With all the debate over immigration going on, there is one area that is most critical, and that is securing our border. The best way to do so would be the fence that was planned by the Bush Administration; but unfortunately the Obama Administration scrapped that idea (only 640 miles of the 1,954 mile border have been built). Needless to say, the project must be completed.
There are tons of people coming in here illegally, and not all of them are from Mexico. Their motives for coming here illegally vary. Some want to take advantage of the welfare system. Others are involved with a drug cartel or some other criminal activity. And there are those who belong to a terrorist organization (e.g. Hezbollah) in which people from Muslim countries learn to speak Spanish, then try to pass themselves off as Mexicans, Guatemalans, etc. Meanwhile, there have been tunnels dug underneath the border for the purpose of drug trafficking, and possibly being used for other illegal (or even terrorist) activities.
Of course, the U.S-Mexico border is not the only point of entry. What about our northern border with Canada (3,987 miles long between the Canadians and the Lower 48)? Although there is less chance of illegals coming in from the north, there is still a possibility someone could try to sneak into America (despite the security measures taken by the American and Canadian authorities). Given the border’s length, it would be tempting for a smuggler or terrorist to try and find any weak spots to cross. In addition, tunnels have been found underneath our northern border (to be used for drug smuggling).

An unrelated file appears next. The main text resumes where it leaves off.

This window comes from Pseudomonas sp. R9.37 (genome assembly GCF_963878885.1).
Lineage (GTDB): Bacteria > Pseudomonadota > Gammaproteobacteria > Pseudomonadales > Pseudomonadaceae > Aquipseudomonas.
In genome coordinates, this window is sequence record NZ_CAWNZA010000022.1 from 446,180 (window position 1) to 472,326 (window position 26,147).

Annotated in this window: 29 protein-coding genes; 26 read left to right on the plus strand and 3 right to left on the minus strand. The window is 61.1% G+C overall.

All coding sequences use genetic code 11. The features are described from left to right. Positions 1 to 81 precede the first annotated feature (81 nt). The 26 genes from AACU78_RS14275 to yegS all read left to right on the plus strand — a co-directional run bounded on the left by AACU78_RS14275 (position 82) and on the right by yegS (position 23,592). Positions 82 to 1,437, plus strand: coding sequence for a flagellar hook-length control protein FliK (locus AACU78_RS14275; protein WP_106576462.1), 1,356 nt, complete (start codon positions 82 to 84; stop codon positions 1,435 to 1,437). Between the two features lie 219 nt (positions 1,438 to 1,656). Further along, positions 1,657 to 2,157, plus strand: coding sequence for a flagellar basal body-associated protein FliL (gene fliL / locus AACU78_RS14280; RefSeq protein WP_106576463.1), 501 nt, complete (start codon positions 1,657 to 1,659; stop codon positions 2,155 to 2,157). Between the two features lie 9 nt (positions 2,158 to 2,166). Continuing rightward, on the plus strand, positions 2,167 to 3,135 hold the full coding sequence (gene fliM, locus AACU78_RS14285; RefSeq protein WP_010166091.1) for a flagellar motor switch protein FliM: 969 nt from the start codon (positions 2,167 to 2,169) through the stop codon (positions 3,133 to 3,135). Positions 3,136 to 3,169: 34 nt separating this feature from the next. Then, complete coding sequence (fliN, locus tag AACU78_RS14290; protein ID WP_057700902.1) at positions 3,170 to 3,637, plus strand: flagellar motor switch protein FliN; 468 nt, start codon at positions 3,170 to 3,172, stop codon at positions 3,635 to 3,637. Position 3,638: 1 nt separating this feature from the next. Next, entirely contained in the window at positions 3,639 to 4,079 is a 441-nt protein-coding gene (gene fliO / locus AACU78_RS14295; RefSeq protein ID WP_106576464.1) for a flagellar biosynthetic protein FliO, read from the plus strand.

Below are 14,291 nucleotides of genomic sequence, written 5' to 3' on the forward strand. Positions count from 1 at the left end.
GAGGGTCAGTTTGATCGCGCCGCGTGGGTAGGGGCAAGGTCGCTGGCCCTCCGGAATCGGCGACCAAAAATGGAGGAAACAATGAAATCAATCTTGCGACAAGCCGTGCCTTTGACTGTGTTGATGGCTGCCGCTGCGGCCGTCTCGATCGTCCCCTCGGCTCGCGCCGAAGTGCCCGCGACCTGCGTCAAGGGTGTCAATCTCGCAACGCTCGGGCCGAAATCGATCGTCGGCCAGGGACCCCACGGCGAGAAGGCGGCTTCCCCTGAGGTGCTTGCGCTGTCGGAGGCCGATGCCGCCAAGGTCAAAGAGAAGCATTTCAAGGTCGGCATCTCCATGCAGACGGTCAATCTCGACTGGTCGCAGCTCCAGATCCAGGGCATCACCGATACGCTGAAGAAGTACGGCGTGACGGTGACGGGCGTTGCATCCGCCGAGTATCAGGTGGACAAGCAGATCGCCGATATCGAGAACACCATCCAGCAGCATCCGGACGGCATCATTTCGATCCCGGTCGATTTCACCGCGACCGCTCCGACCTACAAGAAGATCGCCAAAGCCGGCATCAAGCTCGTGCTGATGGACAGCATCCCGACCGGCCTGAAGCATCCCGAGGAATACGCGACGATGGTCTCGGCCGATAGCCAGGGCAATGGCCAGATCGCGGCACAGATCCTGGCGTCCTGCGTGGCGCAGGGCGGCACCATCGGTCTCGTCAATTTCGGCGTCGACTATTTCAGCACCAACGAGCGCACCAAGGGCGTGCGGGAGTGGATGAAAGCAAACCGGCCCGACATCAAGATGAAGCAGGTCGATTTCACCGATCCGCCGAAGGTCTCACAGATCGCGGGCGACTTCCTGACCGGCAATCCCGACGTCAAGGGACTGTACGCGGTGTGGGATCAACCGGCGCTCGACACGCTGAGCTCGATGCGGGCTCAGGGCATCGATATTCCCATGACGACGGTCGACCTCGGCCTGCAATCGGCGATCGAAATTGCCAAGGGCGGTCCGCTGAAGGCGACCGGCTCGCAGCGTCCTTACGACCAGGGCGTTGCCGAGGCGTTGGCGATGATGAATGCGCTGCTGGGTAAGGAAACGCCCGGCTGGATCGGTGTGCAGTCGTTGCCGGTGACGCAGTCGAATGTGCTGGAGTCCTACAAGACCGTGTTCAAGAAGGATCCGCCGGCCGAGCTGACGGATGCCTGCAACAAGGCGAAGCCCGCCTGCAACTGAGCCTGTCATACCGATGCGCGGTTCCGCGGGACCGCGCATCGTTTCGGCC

An even less likely (but still possible) point of entry for any illegal immigrant to cross would be the Alaska-Canada border (1,538 miles). Despite the terrain in some areas (not to mention not always having a suitable climate), there is a slim chance someone could brave the elements and sneak in from that direction. Of course, if that person’s destination is somewhere in the Lower 48, then that could pose a problem (unless they planned on being smuggled in).
Perhaps the least likely scenario would be someone sneaking into Hawaii or any U.S. overseas territory (e.g. Puerto Rico, Guam). Despite these areas being islands, it is still possible someone might attempt to smuggle themselves in, and then being smuggled into the Lower 48.
Finally, there are the ports of entry across the Lower 48. Despite having tight security, it is not impossible illegals could be smuggled in any of those areas.
Given all these possible scenarios, you can see why our borders must be secured.